One of the advantages that public sector workers have over many private sectors workers are defined benefit retirement plans. Unlike defined contribution retirement plans, which specify how much money will go into a retirement plan, defined benefit plans identify the specific benefit that will be payable to employees at retirement.
One’s retirement benefit is generally supplied in the form of regular payments over the course of a lifetime beginning at what the plan defines as normal retirement age, typically sixty-five – this according to the National Endowment for Financial Education. The result is that defined benefit plan participants enjoy greater certainty regarding their retirement income. However, the share of compensation costs paid by state and local governments for defined benefit plans reached ten percent this past September. That’s the highest level on record and up from about six percent a decade ago.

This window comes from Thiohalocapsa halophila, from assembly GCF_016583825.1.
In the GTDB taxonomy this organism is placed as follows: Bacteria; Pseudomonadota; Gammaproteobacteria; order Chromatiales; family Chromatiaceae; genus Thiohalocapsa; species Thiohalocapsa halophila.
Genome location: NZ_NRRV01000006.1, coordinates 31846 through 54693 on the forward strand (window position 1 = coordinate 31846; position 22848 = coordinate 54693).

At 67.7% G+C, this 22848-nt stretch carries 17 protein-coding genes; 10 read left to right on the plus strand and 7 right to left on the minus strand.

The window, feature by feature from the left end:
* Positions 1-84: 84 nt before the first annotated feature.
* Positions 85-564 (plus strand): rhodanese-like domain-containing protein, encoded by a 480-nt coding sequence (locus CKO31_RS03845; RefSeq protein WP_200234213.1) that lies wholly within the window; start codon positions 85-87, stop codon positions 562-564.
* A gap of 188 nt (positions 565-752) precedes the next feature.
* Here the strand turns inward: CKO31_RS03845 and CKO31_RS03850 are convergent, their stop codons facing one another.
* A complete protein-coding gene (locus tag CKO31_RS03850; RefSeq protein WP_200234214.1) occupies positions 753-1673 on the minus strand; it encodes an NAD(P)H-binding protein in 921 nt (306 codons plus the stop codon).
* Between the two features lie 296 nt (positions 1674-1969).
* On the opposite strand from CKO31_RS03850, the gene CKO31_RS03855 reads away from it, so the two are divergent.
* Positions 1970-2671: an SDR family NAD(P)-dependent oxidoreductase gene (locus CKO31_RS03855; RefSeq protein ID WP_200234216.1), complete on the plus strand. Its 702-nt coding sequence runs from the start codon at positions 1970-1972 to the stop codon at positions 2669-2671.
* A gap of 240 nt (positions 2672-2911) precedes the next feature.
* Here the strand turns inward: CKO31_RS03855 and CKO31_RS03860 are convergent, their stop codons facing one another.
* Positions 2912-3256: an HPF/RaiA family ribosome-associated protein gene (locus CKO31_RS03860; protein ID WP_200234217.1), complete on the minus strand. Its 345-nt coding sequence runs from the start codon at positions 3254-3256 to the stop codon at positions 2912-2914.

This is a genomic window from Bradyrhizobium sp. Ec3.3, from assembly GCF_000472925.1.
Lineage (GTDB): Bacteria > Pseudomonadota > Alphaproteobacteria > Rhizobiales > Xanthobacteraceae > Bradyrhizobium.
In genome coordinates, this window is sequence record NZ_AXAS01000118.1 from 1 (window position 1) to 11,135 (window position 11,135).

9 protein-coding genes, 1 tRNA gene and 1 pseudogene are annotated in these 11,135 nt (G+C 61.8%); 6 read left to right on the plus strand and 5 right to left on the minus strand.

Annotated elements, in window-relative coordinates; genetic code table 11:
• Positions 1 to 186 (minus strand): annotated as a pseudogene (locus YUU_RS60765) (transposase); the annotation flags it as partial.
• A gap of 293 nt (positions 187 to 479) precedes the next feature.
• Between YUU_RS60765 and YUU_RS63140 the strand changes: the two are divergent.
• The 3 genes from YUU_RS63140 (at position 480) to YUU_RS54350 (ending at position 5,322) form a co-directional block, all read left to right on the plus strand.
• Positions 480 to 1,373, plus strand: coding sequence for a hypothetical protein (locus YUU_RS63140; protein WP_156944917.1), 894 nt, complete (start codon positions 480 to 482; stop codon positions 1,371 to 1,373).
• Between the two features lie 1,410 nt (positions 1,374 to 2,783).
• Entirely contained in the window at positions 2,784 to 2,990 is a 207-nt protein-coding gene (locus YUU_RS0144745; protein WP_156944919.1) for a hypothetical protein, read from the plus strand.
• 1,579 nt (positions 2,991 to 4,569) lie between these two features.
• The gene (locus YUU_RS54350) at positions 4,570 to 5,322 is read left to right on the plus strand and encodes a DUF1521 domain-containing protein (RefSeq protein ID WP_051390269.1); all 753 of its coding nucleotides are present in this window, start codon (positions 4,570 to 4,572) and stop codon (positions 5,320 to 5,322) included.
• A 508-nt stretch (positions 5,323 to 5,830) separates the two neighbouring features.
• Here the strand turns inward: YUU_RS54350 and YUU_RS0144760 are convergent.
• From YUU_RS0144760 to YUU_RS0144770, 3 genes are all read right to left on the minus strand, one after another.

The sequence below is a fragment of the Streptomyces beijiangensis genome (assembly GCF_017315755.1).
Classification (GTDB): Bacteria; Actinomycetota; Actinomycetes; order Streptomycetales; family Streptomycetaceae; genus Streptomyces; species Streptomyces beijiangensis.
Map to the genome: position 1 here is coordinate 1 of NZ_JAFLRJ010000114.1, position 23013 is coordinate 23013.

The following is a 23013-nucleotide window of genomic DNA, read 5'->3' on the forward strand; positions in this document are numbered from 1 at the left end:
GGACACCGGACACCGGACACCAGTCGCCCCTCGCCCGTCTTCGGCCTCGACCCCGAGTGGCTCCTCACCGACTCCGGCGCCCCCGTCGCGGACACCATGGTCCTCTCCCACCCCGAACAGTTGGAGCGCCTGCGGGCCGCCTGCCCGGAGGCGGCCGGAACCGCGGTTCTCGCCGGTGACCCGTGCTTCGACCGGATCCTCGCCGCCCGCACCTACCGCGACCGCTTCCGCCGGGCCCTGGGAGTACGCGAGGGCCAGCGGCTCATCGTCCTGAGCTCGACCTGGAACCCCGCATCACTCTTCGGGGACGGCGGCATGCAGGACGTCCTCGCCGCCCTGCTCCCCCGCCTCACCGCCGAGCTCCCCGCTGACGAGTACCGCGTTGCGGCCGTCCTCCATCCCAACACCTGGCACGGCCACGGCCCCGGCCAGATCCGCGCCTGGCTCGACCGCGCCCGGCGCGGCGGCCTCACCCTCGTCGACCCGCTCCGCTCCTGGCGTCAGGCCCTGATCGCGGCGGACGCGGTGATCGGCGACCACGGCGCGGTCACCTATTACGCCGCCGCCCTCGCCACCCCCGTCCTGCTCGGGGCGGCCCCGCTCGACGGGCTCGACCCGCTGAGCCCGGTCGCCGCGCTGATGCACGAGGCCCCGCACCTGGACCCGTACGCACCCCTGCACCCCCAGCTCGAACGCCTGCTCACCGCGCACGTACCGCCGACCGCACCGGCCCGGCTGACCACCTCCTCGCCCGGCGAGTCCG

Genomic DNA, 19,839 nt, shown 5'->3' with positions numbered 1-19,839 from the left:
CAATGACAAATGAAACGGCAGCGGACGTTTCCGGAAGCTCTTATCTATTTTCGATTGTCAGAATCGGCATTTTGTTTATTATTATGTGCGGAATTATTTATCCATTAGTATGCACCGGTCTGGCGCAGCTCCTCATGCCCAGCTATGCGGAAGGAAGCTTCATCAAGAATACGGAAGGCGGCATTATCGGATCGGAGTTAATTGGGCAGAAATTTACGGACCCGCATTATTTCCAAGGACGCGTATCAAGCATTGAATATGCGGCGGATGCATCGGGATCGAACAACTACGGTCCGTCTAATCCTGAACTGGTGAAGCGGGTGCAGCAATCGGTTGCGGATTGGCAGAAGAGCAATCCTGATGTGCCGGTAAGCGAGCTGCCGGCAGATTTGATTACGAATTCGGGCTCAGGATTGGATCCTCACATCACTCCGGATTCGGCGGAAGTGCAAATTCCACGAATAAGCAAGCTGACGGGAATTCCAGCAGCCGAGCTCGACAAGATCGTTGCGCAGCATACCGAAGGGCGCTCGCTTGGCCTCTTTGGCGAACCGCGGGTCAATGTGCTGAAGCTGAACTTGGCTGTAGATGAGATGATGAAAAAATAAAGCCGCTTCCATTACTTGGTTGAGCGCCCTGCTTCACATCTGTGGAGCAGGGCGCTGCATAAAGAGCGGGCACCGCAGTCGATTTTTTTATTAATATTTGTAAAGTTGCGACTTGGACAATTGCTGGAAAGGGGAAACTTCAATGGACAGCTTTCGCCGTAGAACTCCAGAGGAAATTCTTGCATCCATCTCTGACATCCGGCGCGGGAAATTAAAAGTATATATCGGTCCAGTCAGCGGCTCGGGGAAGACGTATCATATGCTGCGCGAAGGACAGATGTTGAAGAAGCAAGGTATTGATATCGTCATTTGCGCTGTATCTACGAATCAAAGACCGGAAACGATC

In other words, governments need to contribute more money to shore up defined benefit plans, so their workers are receiving less current income. There are two primary factors at work. One is declining investment returns. The expected rate of return for pensions has declined according to the Center for Retirement Research. Moreover, during the financial crisis, many governments failed to pay the full amount required to keep pensions fully funded, which means that more must now come out of worker paychecks.